Consider a community bank when dumping a big bank

Community banks, run by folks you know in your home town or big-city neighborhood, have long been an antidote for consumers grown sick and tired of their giant, high-priced state or national bank, where they don't recognize your face but sure know how to slap it.

Now, these George Bailey bankers are also a viable alternative for customers who thought they could get bank-by-smart-phone convenience only at a big institution, according to an Independent Community Bankers of America study of small-bank technology to be released next week.

Fifty-four percent of community banks with assets of $500 million or more and 10 to 20 branches now offer mobile banking apps that allow you to access your checking and savings account information, transfer funds, pay bills, and even transmit payments to your friends.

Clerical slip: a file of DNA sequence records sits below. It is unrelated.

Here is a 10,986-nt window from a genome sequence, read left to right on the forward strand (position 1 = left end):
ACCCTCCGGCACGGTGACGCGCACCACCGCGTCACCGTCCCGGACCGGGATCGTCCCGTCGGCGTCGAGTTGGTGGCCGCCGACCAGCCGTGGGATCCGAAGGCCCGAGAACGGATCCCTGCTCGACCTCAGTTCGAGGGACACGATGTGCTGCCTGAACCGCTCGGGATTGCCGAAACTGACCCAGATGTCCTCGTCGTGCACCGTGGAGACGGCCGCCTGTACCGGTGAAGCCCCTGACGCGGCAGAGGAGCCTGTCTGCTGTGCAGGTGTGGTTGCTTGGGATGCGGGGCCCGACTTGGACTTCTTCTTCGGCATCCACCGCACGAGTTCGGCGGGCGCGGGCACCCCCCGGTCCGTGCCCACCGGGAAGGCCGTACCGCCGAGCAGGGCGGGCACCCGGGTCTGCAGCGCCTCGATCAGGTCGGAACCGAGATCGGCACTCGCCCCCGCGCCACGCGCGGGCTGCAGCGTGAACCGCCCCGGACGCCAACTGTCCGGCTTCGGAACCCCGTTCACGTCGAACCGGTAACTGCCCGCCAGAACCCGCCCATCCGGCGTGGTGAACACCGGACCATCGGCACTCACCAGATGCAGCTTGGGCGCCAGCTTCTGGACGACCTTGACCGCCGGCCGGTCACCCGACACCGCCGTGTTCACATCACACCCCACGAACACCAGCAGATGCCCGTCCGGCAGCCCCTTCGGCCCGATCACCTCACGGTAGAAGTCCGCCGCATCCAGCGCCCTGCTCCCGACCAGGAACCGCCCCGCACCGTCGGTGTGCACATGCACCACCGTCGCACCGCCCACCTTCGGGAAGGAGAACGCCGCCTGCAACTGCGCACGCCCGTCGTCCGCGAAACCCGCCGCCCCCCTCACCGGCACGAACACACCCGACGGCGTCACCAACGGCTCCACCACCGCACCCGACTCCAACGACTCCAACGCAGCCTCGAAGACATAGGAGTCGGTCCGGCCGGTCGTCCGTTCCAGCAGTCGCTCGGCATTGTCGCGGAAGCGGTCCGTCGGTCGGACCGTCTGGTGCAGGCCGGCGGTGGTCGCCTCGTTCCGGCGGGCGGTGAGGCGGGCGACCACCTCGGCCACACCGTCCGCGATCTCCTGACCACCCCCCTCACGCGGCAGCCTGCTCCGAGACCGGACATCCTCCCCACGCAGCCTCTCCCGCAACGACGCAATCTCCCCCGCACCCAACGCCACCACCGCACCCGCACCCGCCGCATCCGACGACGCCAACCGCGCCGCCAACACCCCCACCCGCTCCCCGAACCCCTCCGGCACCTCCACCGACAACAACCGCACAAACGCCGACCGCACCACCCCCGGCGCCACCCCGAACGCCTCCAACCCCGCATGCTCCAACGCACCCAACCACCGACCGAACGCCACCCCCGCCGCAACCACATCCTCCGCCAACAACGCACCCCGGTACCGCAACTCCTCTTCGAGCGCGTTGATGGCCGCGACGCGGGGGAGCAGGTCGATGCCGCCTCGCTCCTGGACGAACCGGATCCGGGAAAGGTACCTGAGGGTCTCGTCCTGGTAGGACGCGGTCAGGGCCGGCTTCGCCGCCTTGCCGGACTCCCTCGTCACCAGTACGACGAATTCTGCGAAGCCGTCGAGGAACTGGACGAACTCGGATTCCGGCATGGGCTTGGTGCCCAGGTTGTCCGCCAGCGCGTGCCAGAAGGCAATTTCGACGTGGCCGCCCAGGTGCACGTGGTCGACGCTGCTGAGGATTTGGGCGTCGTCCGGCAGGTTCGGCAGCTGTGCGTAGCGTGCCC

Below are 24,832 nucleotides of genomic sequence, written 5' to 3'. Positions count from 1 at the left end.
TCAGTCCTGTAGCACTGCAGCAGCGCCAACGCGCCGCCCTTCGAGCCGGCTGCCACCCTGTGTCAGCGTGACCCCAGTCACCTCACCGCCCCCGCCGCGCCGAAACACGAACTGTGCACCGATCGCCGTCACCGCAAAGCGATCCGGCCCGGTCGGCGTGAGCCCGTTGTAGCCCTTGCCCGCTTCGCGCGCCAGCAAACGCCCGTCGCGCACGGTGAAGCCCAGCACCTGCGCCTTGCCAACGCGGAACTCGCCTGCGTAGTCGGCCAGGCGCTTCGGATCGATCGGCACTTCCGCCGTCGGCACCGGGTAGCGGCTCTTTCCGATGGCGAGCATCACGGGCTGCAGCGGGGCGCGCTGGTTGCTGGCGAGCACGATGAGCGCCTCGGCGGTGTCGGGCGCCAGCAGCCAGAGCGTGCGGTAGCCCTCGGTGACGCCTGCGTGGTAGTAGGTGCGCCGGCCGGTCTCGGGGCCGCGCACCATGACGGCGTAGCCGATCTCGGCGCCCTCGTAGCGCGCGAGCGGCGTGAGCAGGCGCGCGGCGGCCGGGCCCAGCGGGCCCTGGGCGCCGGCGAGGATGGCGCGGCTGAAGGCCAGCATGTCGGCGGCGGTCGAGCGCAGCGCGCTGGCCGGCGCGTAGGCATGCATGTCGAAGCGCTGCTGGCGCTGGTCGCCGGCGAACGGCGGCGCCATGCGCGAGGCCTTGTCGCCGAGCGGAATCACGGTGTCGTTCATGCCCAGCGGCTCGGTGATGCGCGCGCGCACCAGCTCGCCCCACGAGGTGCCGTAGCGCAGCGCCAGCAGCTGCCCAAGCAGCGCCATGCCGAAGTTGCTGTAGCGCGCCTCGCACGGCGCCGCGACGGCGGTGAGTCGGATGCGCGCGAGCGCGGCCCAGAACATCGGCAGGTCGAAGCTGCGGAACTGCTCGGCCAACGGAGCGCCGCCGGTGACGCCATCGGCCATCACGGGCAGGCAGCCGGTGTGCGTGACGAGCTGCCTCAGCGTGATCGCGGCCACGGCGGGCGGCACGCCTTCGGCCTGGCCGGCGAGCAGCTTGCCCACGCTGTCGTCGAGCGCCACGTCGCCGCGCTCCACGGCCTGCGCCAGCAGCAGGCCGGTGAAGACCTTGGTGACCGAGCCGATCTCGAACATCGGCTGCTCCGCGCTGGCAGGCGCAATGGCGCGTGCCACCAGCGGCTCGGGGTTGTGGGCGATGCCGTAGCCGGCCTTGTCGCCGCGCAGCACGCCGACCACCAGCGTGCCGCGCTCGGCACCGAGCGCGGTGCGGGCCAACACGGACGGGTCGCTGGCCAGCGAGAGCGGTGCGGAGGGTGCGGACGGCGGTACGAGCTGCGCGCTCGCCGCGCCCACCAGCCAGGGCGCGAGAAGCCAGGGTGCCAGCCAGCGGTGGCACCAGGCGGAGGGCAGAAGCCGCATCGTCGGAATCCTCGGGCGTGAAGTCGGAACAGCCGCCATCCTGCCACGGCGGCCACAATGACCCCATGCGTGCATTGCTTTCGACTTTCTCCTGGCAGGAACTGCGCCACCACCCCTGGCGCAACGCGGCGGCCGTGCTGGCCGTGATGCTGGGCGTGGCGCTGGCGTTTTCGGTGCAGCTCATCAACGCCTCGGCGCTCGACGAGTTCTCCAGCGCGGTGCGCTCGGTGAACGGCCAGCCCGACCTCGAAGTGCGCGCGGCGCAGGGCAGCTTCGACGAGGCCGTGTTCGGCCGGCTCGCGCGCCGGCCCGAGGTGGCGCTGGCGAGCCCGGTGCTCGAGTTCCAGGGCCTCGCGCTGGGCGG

Learn about four more options for checking services in our report, "Dump Your Big Bank and Save."

You'll have less luck finding mobile banking at smaller, three- to six-branch community banks, but almost half of that group expects to catch up by 2015.

In the meantime, almost all community banks still make it possible for you to manage your accounts in the digital age using your computer via online banking. And having only a few physical branches is not a problem if you go with one of the 48 percent of community banks that are members of free ATM networks. Shop for one that's part of Allpoint, the nation's largest with some 43,000 ATMs in the U.S.

Find community banks near you with the ICBA Community Bank Locator.

—Jeff Blyskal

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